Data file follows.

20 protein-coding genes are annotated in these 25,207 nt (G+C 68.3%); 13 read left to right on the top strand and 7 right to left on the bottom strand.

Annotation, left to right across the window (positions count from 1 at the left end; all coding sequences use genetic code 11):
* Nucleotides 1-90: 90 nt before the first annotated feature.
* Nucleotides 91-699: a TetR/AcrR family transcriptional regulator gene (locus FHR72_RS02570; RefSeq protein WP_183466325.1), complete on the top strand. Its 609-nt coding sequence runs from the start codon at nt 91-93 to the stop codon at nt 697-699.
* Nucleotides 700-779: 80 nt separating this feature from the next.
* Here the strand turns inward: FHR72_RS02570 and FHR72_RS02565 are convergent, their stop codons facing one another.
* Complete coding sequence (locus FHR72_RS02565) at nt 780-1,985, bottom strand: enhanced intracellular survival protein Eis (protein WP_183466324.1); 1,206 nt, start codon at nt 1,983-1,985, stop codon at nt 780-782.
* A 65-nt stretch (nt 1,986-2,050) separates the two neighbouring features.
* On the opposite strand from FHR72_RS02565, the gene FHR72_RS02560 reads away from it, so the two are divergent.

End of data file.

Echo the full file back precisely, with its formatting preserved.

20 protein-coding genes are annotated in these 25,207 nt (G+C 68.3%); 13 read left to right on the top strand and 7 right to left on the bottom strand.

Annotation, left to right across the window (positions count from 1 at the left end; all coding sequences use genetic code 11):
* Nucleotides 1-90: 90 nt before the first annotated feature.
* Nucleotides 91-699: a TetR/AcrR family transcriptional regulator gene (locus FHR72_RS02570; RefSeq protein WP_183466325.1), complete on the top strand. Its 609-nt coding sequence runs from the start codon at nt 91-93 to the stop codon at nt 697-699.
* Nucleotides 700-779: 80 nt separating this feature from the next.
* Here the strand turns inward: FHR72_RS02570 and FHR72_RS02565 are convergent, their stop codons facing one another.
* Complete coding sequence (locus FHR72_RS02565) at nt 780-1,985, bottom strand: enhanced intracellular survival protein Eis (protein WP_183466324.1); 1,206 nt, start codon at nt 1,983-1,985, stop codon at nt 780-782.
* A 65-nt stretch (nt 1,986-2,050) separates the two neighbouring features.
* On the opposite strand from FHR72_RS02565, the gene FHR72_RS02560 reads away from it, so the two are divergent.